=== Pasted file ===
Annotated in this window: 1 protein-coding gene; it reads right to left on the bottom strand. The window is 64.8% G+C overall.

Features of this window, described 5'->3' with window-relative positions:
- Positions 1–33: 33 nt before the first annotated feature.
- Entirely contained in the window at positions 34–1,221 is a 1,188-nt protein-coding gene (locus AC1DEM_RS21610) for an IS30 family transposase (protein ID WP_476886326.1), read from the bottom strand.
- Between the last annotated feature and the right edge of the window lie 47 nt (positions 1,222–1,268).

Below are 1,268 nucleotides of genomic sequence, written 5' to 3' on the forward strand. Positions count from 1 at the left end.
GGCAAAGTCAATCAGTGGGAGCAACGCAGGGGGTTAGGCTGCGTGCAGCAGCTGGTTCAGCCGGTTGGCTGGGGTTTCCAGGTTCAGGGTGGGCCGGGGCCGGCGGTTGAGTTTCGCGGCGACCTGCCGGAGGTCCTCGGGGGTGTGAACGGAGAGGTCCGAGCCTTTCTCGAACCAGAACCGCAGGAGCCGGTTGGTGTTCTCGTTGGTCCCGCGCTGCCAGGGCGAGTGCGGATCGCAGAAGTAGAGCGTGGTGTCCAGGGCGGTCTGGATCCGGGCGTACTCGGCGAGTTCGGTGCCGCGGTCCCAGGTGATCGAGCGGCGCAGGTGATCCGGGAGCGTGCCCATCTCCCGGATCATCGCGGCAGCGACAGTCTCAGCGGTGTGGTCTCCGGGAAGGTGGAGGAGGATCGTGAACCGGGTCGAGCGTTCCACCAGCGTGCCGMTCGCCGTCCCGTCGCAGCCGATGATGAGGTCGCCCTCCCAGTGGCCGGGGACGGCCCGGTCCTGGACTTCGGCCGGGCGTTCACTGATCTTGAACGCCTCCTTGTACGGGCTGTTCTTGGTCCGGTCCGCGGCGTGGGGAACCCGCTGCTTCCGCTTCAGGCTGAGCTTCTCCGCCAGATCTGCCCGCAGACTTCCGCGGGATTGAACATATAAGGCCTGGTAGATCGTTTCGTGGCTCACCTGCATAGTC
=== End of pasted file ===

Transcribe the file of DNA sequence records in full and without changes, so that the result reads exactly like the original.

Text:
Annotated in this window: 1 protein-coding gene; it reads right to left on the bottom strand. The window is 64.8% G+C overall.

Features of this window, described 5'->3' with window-relative positions:
- Positions 1–33: 33 nt before the first annotated feature.
- Entirely contained in the window at positions 34–1,221 is a 1,188-nt protein-coding gene (locus AC1DEM_RS21610) for an IS30 family transposase (protein ID WP_476886326.1), read from the bottom strand.
- Between the last annotated feature and the right edge of the window lie 47 nt (positions 1,222–1,268).

Below are 1,268 nucleotides of genomic sequence, written 5' to 3' on the forward strand. Positions count from 1 at the left end.
GGCAAAGTCAATCAGTGGGAGCAACGCAGGGGGTTAGGCTGCGTGCAGCAGCTGGTTCAGCCGGTTGGCTGGGGTTTCCAGGTTCAGGGTGGGCCGGGGCCGGCGGTTGAGTTTCGCGGCGACCTGCCGGAGGTCCTCGGGGGTGTGAACGGAGAGGTCCGAGCCTTTCTCGAACCAGAACCGCAGGAGCCGGTTGGTGTTCTCGTTGGTCCCGCGCTGCCAGGGCGAGTGCGGATCGCAGAAGTAGAGCGTGGTGTCCAGGGCGGTCTGGATCCGGGCGTACTCGGCGAGTTCGGTGCCGCGGTCCCAGGTGATCGAGCGGCGCAGGTGATCCGGGAGCGTGCCCATCTCCCGGATCATCGCGGCAGCGACAGTCTCAGCGGTGTGGTCTCCGGGAAGGTGGAGGAGGATCGTGAACCGGGTCGAGCGTTCCACCAGCGTGCCGMTCGCCGTCCCGTCGCAGCCGATGATGAGGTCGCCCTCCCAGTGGCCGGGGACGGCCCGGTCCTGGACTTCGGCCGGGCGTTCACTGATCTTGAACGCCTCCTTGTACGGGCTGTTCTTGGTCCGGTCCGCGGCGTGGGGAACCCGCTGCTTCCGCTTCAGGCTGAGCTTCTCCGCCAGATCTGCCCGCAGACTTCCGCGGGATTGAACATATAAGGCCTGGTAGATCGTTTCGTGGCTCACCTGCATAGTC